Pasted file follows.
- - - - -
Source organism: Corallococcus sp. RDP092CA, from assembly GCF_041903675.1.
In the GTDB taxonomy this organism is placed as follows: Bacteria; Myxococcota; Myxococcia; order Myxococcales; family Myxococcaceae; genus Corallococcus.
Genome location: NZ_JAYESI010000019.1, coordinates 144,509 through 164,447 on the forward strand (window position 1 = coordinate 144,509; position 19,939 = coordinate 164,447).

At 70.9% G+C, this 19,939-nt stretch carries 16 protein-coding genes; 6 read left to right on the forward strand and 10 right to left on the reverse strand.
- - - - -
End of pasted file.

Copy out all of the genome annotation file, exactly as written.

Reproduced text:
Source organism: Corallococcus sp. RDP092CA, from assembly GCF_041903675.1.
In the GTDB taxonomy this organism is placed as follows: Bacteria; Myxococcota; Myxococcia; order Myxococcales; family Myxococcaceae; genus Corallococcus.
Genome location: NZ_JAYESI010000019.1, coordinates 144,509 through 164,447 on the forward strand (window position 1 = coordinate 144,509; position 19,939 = coordinate 164,447).

At 70.9% G+C, this 19,939-nt stretch carries 16 protein-coding genes; 6 read left to right on the forward strand and 10 right to left on the reverse strand.